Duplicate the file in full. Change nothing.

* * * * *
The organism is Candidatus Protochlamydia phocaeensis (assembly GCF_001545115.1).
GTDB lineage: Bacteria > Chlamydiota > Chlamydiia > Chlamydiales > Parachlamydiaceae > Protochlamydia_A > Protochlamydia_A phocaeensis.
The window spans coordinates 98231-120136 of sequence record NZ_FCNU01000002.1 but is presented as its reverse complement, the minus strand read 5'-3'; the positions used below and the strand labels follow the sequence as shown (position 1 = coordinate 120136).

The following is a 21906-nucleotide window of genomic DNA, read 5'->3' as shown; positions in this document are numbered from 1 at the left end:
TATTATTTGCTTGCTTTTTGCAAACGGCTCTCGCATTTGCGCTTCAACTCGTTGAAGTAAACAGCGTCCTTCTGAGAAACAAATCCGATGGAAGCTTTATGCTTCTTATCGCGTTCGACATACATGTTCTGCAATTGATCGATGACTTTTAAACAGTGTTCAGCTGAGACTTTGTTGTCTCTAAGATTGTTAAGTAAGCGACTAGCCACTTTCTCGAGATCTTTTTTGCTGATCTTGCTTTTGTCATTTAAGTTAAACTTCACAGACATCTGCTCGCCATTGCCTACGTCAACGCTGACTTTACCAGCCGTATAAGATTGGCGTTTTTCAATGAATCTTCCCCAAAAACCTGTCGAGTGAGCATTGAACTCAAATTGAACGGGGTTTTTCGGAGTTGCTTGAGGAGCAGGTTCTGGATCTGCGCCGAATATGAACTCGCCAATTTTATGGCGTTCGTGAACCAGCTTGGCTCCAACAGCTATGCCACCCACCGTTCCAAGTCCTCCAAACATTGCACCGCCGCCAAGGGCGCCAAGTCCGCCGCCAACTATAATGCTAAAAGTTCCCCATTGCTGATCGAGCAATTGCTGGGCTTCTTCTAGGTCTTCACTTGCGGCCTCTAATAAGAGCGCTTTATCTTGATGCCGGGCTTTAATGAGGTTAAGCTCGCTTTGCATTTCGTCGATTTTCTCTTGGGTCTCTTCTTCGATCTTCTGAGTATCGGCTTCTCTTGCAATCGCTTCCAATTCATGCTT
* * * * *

The organism is Candidatus Protochlamydia phocaeensis (assembly GCF_001545115.1).
GTDB lineage: Bacteria > Chlamydiota > Chlamydiia > Chlamydiales > Parachlamydiaceae > Protochlamydia_A > Protochlamydia_A phocaeensis.
The window spans coordinates 98231-120136 of sequence record NZ_FCNU01000002.1 but is presented as its reverse complement, the minus strand read 5'-3'; the positions used below and the strand labels follow the sequence as shown (position 1 = coordinate 120136).

The following is a 21906-nucleotide window of genomic DNA, read 5'->3' as shown; positions in this document are numbered from 1 at the left end:
TATTATTTGCTTGCTTTTTGCAAACGGCTCTCGCATTTGCGCTTCAACTCGTTGAAGTAAACAGCGTCCTTCTGAGAAACAAATCCGATGGAAGCTTTATGCTTCTTATCGCGTTCGACATACATGTTCTGCAATTGATCGATGACTTTTAAACAGTGTTCAGCTGAGACTTTGTTGTCTCTAAGATTGTTAAGTAAGCGACTAGCCACTTTCTCGAGATCTTTTTTGCTGATCTTGCTTTTGTCATTTAAGTTAAACTTCACAGACATCTGCTCGCCATTGCCTACGTCAACGCTGACTTTACCAGCCGTATAAGATTGGCGTTTTTCAATGAATCTTCCCCAAAAACCTGTCGAGTGAGCATTGAACTCAAATTGAACGGGGTTTTTCGGAGTTGCTTGAGGAGCAGGTTCTGGATCTGCGCCGAATATGAACTCGCCAATTTTATGGCGTTCGTGAACCAGCTTGGCTCCAACAGCTATGCCACCCACCGTTCCAAGTCCTCCAAACATTGCACCGCCGCCAAGGGCGCCAAGTCCGCCGCCAACTATAATGCTAAAAGTTCCCCATTGCTGATCGAGCAATTGCTGGGCTTCTTCTAGGTCTTCACTTGCGGCCTCTAATAAGAGCGCTTTATCTTGATGCCGGGCTTTAATGAGGTTAAGCTCGCTTTGCATTTCGTCGATTTTCTCTTGGGTCTCTTCTTCGATCTTCTGAGTATCGGCTTCTCTTGCAATCGCTTCCAATTCATGCTT